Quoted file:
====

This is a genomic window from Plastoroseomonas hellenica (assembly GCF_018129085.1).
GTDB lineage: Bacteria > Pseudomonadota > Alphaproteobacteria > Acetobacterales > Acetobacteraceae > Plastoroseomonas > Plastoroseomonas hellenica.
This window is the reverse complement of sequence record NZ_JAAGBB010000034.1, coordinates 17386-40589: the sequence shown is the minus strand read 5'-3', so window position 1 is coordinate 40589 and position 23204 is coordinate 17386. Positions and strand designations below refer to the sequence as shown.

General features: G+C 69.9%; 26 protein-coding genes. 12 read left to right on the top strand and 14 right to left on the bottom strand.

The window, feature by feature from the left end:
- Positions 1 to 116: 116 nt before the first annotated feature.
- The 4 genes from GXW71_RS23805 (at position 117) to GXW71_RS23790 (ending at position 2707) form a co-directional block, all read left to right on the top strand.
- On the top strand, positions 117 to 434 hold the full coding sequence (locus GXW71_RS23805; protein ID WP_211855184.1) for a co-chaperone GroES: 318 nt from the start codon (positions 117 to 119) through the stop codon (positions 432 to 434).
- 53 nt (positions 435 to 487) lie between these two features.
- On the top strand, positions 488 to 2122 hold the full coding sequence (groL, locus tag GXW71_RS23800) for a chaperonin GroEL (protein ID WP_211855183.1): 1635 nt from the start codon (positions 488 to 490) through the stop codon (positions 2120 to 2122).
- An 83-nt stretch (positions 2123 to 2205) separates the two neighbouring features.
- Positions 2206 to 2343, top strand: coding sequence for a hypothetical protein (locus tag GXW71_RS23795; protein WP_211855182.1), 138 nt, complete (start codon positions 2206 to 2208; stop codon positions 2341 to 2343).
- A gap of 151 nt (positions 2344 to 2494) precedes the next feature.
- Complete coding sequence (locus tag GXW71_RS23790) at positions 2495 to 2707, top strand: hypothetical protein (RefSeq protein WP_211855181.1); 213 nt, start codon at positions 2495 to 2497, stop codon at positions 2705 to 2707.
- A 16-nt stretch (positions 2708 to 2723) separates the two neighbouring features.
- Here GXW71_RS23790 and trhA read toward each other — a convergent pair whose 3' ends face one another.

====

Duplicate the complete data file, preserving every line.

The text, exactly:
This is a genomic window from Plastoroseomonas hellenica (assembly GCF_018129085.1).
GTDB lineage: Bacteria > Pseudomonadota > Alphaproteobacteria > Acetobacterales > Acetobacteraceae > Plastoroseomonas > Plastoroseomonas hellenica.
This window is the reverse complement of sequence record NZ_JAAGBB010000034.1, coordinates 17386-40589: the sequence shown is the minus strand read 5'-3', so window position 1 is coordinate 40589 and position 23204 is coordinate 17386. Positions and strand designations below refer to the sequence as shown.

General features: G+C 69.9%; 26 protein-coding genes. 12 read left to right on the top strand and 14 right to left on the bottom strand.

The window, feature by feature from the left end:
- Positions 1 to 116: 116 nt before the first annotated feature.
- The 4 genes from GXW71_RS23805 (at position 117) to GXW71_RS23790 (ending at position 2707) form a co-directional block, all read left to right on the top strand.
- On the top strand, positions 117 to 434 hold the full coding sequence (locus GXW71_RS23805; protein ID WP_211855184.1) for a co-chaperone GroES: 318 nt from the start codon (positions 117 to 119) through the stop codon (positions 432 to 434).
- 53 nt (positions 435 to 487) lie between these two features.
- On the top strand, positions 488 to 2122 hold the full coding sequence (groL, locus tag GXW71_RS23800) for a chaperonin GroEL (protein ID WP_211855183.1): 1635 nt from the start codon (positions 488 to 490) through the stop codon (positions 2120 to 2122).
- An 83-nt stretch (positions 2123 to 2205) separates the two neighbouring features.
- Positions 2206 to 2343, top strand: coding sequence for a hypothetical protein (locus tag GXW71_RS23795; protein WP_211855182.1), 138 nt, complete (start codon positions 2206 to 2208; stop codon positions 2341 to 2343).
- A gap of 151 nt (positions 2344 to 2494) precedes the next feature.
- Complete coding sequence (locus tag GXW71_RS23790) at positions 2495 to 2707, top strand: hypothetical protein (RefSeq protein WP_211855181.1); 213 nt, start codon at positions 2495 to 2497, stop codon at positions 2705 to 2707.
- A 16-nt stretch (positions 2708 to 2723) separates the two neighbouring features.
- Here GXW71_RS23790 and trhA read toward each other — a convergent pair whose 3' ends face one another.